Climate change and potential impacts on agriculture in Bhutan: a discussion of pertinent issues | Land Portal
Climate change and potential impacts on agriculture in Bhutan: a discussion of pertinent issues

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Date of publication: 
November 2018
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© The Author(s) 2018. This article is distributed under the terms of the Creative Commons Attribution 4.0 International License (, which permits unrestricted use, distribution, and reproduction in any medium, provided you give appropriate credit to the original author(s) and the source, provide a link to the Creative Commons license, and indicate if changes were made. The Creative Commons Public Domain Dedication waiver ( publicdomain/zero/1.0/) applies to the data made available in this article, unless otherwise stated.

Background: The Himalayan country of Bhutan is typically an agrarian country with about 57% of the people depending on agriculture. However, farming has been constrained by the mountainous topography and rapid changes in environmental variabilities. With climate change, agricultural production and food security is likely to face one of the biggest challenges of the twenty-first century. The country has already been experiencing some impacts of climate change, such as crop loss to unusual outbreaks of diseases and pests, erratic rainfalls, windstorms, hail storms, droughts, flash floods and landslides annually.

Results: In 1996, rice farmers in high-altitude areas were devastated with 80–90% crop loss to blast disease. Turcicum leaf blight of maize in 2007 damaged more than 50% of the farmers’ harvest. Also, in 2008, a severe windstorm flat- tened all maize crops belonging to hundreds of households. These were some gruesome reminders of the impacts
of climate change that continues to threaten farming in Bhutan. The current agricultural practices are highly vulner- able to the impacts of climate change due to their total dependence on monsoon rains and shorter growing periods. The mountainous topography makes the country more vulnerable due to large climatic swings in the mountainous ecosystem. Field evidences have also shown that shifts in cropping pattern are taking place across agroecologies, thus indicating that farming in Bhutan is quite stressed. Further, climate modelling outputs have projected that there is likely to be marked changes in the pattern of precipitation and upward trend in temperatures.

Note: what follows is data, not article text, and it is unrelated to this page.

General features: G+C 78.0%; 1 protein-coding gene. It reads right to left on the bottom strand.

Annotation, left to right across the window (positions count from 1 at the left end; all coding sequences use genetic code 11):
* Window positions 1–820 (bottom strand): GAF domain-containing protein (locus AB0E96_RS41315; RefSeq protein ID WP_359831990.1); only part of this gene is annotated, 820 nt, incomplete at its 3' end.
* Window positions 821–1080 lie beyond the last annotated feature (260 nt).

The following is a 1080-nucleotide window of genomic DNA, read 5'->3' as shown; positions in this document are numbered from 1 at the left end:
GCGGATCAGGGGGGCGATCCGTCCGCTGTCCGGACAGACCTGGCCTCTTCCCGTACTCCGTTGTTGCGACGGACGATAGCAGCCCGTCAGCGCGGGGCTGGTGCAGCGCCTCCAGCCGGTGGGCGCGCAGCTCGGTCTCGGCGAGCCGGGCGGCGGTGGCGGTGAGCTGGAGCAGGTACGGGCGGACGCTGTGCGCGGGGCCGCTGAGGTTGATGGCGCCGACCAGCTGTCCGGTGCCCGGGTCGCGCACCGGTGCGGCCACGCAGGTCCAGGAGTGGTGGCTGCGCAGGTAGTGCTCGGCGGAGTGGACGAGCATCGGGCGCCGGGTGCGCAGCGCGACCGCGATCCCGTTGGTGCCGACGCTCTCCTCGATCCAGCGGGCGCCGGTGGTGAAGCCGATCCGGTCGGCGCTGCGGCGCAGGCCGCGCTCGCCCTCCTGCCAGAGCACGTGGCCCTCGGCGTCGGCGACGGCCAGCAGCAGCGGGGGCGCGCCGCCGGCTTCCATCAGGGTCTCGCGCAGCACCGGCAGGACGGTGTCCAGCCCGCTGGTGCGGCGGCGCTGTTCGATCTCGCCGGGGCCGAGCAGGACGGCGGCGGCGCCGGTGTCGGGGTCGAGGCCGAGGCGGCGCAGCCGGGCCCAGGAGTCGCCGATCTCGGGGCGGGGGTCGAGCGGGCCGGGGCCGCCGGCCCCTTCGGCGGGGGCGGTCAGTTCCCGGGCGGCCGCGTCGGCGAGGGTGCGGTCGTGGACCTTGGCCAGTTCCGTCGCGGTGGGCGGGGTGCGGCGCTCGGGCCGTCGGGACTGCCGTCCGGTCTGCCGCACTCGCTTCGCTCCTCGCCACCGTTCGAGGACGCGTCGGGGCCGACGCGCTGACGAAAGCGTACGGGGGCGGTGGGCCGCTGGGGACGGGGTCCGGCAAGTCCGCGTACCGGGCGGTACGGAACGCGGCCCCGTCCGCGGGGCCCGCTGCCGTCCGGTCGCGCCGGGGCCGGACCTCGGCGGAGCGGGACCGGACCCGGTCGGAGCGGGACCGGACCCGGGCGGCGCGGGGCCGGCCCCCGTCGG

Conclusion: In the mountainous topography of Bhutan, food production is a challenge and the impacts of climate change are likely to add to the burdens of farming. Since climate change impacts are already being felt, it is of para- mount importance to focus on research works to understand and mitigate the impacts. The information generated from this study could contribute to both short- and long-term planning and policy development works related to food security and climate change in the near future.

Keywords: Bhutan, Agriculture, Climate change, Impacts, Food security, Vulnerability

Authors and Publishers

Author(s), editor(s), contributor(s): 

Ngawang Chhogyel & Lalit Kumar

Agriculture & Food Security cover image

Agriculture & Food Security is a peer-reviewed open access journal that addresses the challenge of global food security. It publishes articles within the field of food security research, with a particular focus on research that may inform more sustainable agriculture and food systems that better address local, regional, national and/or global food and nutritional insecurity.

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